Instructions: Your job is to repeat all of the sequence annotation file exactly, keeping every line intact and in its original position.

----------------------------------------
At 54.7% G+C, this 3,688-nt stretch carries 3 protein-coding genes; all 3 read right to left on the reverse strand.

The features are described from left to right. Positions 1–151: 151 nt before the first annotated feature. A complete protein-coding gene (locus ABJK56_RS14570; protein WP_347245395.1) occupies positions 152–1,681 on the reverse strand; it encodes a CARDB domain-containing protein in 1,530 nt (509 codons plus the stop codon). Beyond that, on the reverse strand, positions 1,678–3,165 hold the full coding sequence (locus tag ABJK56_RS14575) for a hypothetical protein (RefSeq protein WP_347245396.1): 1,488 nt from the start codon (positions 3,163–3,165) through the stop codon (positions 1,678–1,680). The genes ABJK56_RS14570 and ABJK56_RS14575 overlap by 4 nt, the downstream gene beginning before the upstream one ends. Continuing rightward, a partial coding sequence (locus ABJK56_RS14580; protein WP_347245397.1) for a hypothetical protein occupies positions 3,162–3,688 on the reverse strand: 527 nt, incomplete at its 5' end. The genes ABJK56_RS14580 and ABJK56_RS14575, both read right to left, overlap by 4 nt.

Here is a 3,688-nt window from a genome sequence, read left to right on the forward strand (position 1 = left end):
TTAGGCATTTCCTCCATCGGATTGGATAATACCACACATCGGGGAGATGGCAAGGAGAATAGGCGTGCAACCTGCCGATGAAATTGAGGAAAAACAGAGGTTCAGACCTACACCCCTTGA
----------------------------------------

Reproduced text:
At 54.7% G+C, this 3,688-nt stretch carries 3 protein-coding genes; all 3 read right to left on the reverse strand.

The features are described from left to right. Positions 1–151: 151 nt before the first annotated feature. A complete protein-coding gene (locus ABJK56_RS14570; protein WP_347245395.1) occupies positions 152–1,681 on the reverse strand; it encodes a CARDB domain-containing protein in 1,530 nt (509 codons plus the stop codon). Beyond that, on the reverse strand, positions 1,678–3,165 hold the full coding sequence (locus tag ABJK56_RS14575) for a hypothetical protein (RefSeq protein WP_347245396.1): 1,488 nt from the start codon (positions 3,163–3,165) through the stop codon (positions 1,678–1,680). The genes ABJK56_RS14570 and ABJK56_RS14575 overlap by 4 nt, the downstream gene beginning before the upstream one ends. Continuing rightward, a partial coding sequence (locus ABJK56_RS14580; protein WP_347245397.1) for a hypothetical protein occupies positions 3,162–3,688 on the reverse strand: 527 nt, incomplete at its 5' end. The genes ABJK56_RS14580 and ABJK56_RS14575, both read right to left, overlap by 4 nt.

Here is a 3,688-nt window from a genome sequence, read left to right on the forward strand (position 1 = left end):
TTAGGCATTTCCTCCATCGGATTGGATAATACCACACATCGGGGAGATGGCAAGGAGAATAGGCGTGCAACCTGCCGATGAAATTGAGGAAAAACAGAGGTTCAGACCTACACCCCTTGA